The Master’s Journey

10 Jul

Mastering meditation is like mastering any other skill or sport. And this is what the journey looks like (from ‘Mastery’ by George Leonard)


                 The Mastery Curve


Master's Curve
There’s really no way around it. Learning any new skill involves relatively brief spurts of progress, each of which is followed by a slight decline to a plateau somewhat higher in most cases than that which preceded it. The curve above is necessarily idealized. In the actual learning experience, progress is less regular; the upward spurts vary; the plateaus have their own dips and rises along the way. But the general progression is almost always the same. To take the
master’s journey, you have to practice diligently,striving to hone your skills, to attain new levels of competence. But while doing so—and this is the inexorable fact of the journey—you also have to be willing to spend most of your time on a plateau, to keep practising even when you seem to be getting nowhere.


2 Responses to “The Master’s Journey”

  1. johnhaspel July 10, 2014 at 9:14 pm #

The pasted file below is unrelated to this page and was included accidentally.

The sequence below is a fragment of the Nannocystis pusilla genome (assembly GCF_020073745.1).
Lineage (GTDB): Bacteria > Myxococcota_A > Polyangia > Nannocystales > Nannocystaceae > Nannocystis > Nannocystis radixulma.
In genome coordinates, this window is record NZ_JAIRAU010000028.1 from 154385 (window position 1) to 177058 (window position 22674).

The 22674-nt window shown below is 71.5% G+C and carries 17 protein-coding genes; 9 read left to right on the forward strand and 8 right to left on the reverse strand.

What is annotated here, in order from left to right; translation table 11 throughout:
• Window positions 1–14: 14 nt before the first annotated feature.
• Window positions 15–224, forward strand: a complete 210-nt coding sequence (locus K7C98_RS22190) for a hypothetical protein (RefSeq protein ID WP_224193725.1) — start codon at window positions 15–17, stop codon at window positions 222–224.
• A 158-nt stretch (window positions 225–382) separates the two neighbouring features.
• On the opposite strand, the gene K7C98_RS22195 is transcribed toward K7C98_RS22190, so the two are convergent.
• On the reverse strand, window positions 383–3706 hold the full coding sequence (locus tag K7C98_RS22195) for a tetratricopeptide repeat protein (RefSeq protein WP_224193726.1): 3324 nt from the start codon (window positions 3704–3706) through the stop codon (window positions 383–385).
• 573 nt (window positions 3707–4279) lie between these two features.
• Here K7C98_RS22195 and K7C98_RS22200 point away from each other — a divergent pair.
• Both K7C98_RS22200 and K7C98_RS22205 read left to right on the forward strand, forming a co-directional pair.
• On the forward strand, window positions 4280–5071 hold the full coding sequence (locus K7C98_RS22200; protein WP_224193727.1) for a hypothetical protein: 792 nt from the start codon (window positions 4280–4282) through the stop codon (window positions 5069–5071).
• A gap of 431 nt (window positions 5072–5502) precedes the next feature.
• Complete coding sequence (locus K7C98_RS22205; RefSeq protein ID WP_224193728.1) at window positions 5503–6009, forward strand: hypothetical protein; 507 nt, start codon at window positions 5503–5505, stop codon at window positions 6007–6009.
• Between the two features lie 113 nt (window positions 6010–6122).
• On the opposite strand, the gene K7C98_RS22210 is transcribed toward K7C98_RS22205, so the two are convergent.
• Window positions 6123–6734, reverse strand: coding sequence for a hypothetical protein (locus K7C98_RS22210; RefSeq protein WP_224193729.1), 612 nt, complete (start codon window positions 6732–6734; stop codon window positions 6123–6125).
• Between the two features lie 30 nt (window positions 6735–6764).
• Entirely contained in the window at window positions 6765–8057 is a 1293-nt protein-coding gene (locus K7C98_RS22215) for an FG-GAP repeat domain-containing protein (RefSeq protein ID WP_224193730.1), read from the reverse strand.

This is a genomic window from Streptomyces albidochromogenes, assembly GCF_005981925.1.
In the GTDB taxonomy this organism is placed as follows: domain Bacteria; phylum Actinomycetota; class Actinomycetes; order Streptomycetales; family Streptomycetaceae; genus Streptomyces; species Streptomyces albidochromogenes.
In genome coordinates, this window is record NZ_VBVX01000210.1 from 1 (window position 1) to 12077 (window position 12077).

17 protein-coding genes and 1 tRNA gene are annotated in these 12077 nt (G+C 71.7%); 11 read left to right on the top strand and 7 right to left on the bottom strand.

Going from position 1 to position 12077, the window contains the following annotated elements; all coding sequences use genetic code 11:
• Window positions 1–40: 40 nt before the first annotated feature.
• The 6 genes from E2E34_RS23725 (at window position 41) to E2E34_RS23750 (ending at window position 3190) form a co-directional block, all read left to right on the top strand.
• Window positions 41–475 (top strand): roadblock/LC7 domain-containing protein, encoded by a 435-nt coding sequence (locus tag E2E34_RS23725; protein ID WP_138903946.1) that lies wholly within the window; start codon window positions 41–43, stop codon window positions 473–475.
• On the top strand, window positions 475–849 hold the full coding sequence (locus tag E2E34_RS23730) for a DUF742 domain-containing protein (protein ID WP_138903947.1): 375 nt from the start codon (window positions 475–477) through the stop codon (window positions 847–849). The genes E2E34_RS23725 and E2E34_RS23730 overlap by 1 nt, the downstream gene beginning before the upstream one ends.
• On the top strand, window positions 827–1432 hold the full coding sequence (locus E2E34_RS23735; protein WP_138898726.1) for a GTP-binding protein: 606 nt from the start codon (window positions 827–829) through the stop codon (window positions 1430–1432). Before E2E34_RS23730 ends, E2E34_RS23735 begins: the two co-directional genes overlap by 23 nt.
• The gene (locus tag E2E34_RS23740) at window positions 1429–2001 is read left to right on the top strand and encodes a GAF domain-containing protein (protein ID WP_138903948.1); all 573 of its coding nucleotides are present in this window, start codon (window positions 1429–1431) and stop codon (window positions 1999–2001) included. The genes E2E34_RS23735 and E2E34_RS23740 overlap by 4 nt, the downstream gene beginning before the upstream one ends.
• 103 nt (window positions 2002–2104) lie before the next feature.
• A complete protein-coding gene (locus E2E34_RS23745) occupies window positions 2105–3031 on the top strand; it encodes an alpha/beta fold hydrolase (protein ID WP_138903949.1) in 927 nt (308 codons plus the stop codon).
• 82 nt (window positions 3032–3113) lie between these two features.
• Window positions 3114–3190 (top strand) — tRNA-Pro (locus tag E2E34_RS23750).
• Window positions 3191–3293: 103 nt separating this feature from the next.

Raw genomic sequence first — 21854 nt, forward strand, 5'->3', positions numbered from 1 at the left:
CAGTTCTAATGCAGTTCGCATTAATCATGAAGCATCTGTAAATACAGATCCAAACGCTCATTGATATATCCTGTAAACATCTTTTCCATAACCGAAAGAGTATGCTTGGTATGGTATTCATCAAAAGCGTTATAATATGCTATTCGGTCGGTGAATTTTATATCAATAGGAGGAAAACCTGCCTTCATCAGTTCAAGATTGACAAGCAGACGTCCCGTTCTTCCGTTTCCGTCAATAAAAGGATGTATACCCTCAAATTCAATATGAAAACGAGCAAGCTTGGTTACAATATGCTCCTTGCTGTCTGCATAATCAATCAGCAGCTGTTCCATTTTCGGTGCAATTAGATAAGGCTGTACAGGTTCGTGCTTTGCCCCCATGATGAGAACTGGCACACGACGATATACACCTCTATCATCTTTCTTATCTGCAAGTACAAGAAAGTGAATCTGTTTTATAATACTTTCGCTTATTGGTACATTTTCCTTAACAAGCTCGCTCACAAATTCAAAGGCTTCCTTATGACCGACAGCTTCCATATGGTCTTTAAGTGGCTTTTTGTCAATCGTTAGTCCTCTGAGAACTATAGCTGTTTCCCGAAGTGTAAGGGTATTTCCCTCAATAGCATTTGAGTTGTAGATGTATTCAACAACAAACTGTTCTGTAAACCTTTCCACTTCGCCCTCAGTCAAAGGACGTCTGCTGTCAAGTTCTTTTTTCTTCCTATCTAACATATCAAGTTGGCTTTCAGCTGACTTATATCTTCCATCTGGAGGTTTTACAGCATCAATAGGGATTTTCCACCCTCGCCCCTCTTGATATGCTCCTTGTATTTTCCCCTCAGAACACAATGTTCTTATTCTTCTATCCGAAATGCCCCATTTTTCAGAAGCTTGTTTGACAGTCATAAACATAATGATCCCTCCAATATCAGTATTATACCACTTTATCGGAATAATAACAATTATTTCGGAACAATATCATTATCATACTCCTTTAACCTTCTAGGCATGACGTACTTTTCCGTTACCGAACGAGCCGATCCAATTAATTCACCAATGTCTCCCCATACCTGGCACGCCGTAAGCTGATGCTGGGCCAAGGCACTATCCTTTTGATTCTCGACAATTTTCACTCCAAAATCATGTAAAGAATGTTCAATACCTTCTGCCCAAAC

Great Post. What I have found with myself and my students is the “plateau” is a time when new understandings are being integrated. It is a time for great gentleness with your self and your practice.

    John Haspel


    • gurusoul July 11, 2014 at 4:40 pm #

      Absolutely! Here’s something from Ajahn Brahm on the same theme: “My first meditation teacher told me something that at the time sounded quite strange. He said that there is no such thing as a bad meditation. He was right. All those meditations that you call bad or frustrating are where you do the hard work for your “wages.” It’s like a person who on Monday works all day but gets no money at the end of the day.“What am I doing this for?” he thinks. He works all day Tuesday and still gets nothing. Another bad day. All day Wednesday and Thursday he works,and still nothing to show for it.Four bad days in a row. Then along comes Friday. He does exactly the same work as before, and at the end of the day the boss gives him his wages.Wow! Why can’t every day be a payday? Why can’t every meditation be a payday? Do you understand the simile? During the difficult meditations you build up your credit, the reason for your success. In the hard meditations you build up your strength, which creates the momentum for peace. Then when there is enough credit, the mind goes into a good meditation, and it is a payday. But you must remember that it was in the so-called bad meditations that most of the work was done.”


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